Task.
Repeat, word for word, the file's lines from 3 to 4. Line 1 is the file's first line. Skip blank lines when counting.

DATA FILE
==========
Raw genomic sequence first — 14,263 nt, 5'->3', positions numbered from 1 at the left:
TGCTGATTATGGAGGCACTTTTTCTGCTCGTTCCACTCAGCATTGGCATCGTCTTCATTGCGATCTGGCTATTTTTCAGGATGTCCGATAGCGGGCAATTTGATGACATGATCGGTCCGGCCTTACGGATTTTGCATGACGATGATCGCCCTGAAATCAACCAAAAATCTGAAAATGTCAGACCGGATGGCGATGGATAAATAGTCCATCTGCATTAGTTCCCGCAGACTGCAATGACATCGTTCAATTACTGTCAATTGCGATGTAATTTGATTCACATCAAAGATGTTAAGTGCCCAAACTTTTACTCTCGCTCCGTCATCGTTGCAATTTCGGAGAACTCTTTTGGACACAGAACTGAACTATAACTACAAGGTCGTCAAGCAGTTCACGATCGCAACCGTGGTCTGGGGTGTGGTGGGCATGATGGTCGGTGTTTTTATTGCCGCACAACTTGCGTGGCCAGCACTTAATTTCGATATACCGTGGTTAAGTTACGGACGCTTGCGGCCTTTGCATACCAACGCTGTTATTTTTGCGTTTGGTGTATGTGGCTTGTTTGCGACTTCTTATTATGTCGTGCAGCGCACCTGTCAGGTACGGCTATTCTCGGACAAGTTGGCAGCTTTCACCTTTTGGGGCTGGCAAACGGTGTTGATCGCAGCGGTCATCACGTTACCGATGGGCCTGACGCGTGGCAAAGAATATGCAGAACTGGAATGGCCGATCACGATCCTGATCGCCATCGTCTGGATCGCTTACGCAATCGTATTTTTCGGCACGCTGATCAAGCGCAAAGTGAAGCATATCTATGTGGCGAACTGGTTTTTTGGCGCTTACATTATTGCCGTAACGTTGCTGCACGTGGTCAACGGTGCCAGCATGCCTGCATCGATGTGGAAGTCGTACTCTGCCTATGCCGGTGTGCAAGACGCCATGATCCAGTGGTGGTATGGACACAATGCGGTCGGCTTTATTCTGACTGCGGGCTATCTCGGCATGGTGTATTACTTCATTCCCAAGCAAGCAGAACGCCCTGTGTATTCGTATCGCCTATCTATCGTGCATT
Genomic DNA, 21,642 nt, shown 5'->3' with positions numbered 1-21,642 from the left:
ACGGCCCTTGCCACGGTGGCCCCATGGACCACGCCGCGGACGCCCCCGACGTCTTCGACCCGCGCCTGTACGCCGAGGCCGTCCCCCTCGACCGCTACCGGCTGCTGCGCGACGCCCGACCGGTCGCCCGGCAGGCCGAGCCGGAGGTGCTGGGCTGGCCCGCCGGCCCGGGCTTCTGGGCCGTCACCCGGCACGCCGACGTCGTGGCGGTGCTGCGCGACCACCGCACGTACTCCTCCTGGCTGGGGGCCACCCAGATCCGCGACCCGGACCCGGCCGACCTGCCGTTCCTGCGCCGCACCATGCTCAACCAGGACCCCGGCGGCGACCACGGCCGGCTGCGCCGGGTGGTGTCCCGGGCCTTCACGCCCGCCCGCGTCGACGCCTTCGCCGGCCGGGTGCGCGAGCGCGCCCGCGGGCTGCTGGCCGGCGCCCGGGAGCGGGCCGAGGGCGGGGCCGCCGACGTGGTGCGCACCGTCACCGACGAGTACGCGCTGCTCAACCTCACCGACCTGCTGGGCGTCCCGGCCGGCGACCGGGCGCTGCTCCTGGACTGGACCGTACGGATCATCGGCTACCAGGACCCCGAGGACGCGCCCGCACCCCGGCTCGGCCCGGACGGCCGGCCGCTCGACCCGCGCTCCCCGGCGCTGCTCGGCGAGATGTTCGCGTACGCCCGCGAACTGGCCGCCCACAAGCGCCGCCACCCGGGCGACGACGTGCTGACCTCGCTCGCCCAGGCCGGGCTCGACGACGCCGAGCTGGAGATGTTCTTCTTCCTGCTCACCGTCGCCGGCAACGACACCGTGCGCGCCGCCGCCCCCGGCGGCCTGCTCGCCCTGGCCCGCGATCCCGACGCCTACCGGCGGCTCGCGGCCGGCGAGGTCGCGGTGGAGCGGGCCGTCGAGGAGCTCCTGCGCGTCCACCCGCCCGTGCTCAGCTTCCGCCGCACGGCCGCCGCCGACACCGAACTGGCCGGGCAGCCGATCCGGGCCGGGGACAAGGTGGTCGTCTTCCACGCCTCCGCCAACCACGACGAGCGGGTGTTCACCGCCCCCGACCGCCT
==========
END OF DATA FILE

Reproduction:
Genomic DNA, 21,642 nt, shown 5'->3' with positions numbered 1-21,642 from the left:
ACGGCCCTTGCCACGGTGGCCCCATGGACCACGCCGCGGACGCCCCCGACGTCTTCGACCCGCGCCTGTACGCCGAGGCCGTCCCCCTCGACCGCTACCGGCTGCTGCGCGACGCCCGACCGGTCGCCCGGCAGGCCGAGCCGGAGGTGCTGGGCTGGCCCGCCGGCCCGGGCTTCTGGGCCGTCACCCGGCACGCCGACGTCGTGGCGGTGCTGCGCGACCACCGCACGTACTCCTCCTGGCTGGGGGCCACCCAGATCCGCGACCCGGACCCGGCCGACCTGCCGTTCCTGCGCCGCACCATGCTCAACCAGGACCCCGGCGGCGACCACGGCCGGCTGCGCCGGGTGGTGTCCCGGGCCTTCACGCCCGCCCGCGTCGACGCCTTCGCCGGCCGGGTGCGCGAGCGCGCCCGCGGGCTGCTGGCCGGCGCCCGGGAGCGGGCCGAGGGCGGGGCCGCCGACGTGGTGCGCACCGTCACCGACGAGTACGCGCTGCTCAACCTCACCGACCTGCTGGGCGTCCCGGCCGGCGACCGGGCGCTGCTCCTGGACTGGACCGTACGGATCATCGGCTACCAGGACCCCGAGGACGCGCCCGCACCCCGGCTCGGCCCGGACGGCCGGCCGCTCGACCCGCGCTCCCCGGCGCTGCTCGGCGAGATGTTCGCGTACGCCCGCGAACTGGCCGCCCACAAGCGCCGCCACCCGGGCGACGACGTGCTGACCTCGCTCGCCCAGGCCGGGCTCGACGACGCCGAGCTGGAGATGTTCTTCTTCCTGCTCACCGTCGCCGGCAACGACACCGTGCGCGCCGCCGCCCCCGGCGGCCTGCTCGCCCTGGCCCGCGATCCCGACGCCTACCGGCGGCTCGCGGCCGGCGAGGTCGCGGTGGAGCGGGCCGTCGAGGAGCTCCTGCGCGTCCACCCGCCCGTGCTCAGCTTCCGCCGCACGGCCGCCGCCGACACCGAACTGGCCGGGCAGCCGATCCGGGCCGGGGACAAGGTGGTCGTCTTCCACGCCTCCGCCAACCACGACGAGCGGGTGTTCACCGCCCCCGACCGCCT